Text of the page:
Vivacity & Vaisala take the air 

Partners will deploy 350 air quality sensors in UK's West Midlands Combined Authority area 
Enforcement / November 18, 2021
By Ben Spencer
Vivacity Labs Vaisala air quality West Midlands 5G Transport for West Midlands traffic sensors
Vivacity says researchers will explore the subtle differences in traffic flows as the weather changes (© Radislava Olshevskaya |

Vivacity Labs' traffic sensors are being paired with Vaisala's weather environmental measurement sensors to obtain insights on air quality changes across England's West Midlands region. 

Vivacity says the coronavirus pandemic has shone a light on air quality and travel sustainability, with the contributions from different vehicles changing significantly.

For example, data from Ricardo revealed that passenger car contribution decreased to 53% and large goods vehicles and heavy goods vehicles together contributed just under a third of the total nitrogen oxides during the lockdown periods in 2020.

Vivacity and Vaisala’s sensors are now being installed across a number of sites to provide researchers with the opportunity to explore the subtle differences in traffic flows as the weather changes.

This project has been enabled by West Midlands 5G and Transport for West Midlands.

The next stage of the £5.8 million initiative will see around 350 sensors deployed across the West Midlands Combined Authority area before its conclusion in March 2022.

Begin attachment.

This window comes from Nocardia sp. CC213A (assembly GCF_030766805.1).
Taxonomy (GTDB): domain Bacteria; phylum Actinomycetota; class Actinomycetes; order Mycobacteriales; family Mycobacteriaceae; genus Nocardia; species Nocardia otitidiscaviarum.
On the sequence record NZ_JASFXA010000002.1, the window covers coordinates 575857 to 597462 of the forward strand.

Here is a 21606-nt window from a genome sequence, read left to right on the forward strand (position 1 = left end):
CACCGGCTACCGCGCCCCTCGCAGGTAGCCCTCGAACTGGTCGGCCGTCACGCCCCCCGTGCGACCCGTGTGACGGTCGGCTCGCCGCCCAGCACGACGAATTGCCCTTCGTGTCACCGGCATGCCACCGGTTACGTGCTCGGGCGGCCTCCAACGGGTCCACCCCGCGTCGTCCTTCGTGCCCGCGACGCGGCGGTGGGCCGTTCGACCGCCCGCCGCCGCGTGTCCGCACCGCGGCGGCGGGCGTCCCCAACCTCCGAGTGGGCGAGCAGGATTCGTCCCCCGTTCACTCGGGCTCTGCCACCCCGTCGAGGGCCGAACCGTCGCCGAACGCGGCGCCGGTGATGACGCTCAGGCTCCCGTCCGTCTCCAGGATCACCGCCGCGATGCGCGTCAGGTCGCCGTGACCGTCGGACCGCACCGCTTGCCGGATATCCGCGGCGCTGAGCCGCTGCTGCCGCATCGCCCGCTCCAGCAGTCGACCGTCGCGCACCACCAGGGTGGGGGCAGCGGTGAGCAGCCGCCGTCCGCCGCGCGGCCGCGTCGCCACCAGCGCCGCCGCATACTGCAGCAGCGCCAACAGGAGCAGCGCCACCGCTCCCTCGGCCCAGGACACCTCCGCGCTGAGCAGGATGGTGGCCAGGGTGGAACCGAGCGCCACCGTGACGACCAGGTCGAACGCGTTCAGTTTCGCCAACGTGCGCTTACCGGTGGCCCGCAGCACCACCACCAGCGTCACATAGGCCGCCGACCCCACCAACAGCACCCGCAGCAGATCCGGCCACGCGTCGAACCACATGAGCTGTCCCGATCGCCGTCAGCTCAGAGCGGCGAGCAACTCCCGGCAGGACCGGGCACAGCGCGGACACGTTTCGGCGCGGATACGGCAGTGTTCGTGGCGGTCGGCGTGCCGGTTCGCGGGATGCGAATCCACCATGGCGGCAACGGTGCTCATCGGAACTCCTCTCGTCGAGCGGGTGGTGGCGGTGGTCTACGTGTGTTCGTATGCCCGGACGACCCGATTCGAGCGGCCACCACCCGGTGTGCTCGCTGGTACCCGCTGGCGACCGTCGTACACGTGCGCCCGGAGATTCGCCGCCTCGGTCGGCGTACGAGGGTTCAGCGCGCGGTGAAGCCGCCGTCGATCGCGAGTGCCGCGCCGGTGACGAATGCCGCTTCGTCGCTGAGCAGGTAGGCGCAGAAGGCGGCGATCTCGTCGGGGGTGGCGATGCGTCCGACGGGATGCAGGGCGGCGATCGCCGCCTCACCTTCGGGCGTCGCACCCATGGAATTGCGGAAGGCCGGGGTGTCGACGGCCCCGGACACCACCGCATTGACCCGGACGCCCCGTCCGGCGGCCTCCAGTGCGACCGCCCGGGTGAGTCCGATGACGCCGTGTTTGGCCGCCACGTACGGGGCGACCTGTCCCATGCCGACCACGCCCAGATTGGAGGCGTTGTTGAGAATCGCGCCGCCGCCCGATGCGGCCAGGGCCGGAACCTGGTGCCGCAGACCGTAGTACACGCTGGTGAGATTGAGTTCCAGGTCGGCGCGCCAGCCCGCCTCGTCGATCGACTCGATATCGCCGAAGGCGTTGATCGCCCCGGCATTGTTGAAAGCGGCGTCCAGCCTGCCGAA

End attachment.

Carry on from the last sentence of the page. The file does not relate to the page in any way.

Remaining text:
Vivacity hopes the findings will support other regions in developing similar networks to ease congestion hotspots. 

Vivacity CEO Mark Nicholson says: “The conversation around air quality, sustainability and the impact of travel has become essential, and it’s great to be partnering with Vaisala to provide key and new data for local authorities and researchers. By providing these insights, decisions can be made about infrastructure and both immediate and longer term plans can be put in place to improve air quality.”

Danny Johns, business development manager, weather and environment, at Vaisala, says using weather and air quality data together with Vivacity’s traffic sensors provides valuable input to facilitate smoother traffic flows in the West Midlands region.

“These various data sources help build a better understanding of the key relationship between the vehicles, the pollution they create, and the way that pollution either stays close to the ground or disperses depending on the prevailing weather conditions,” Johns adds. 

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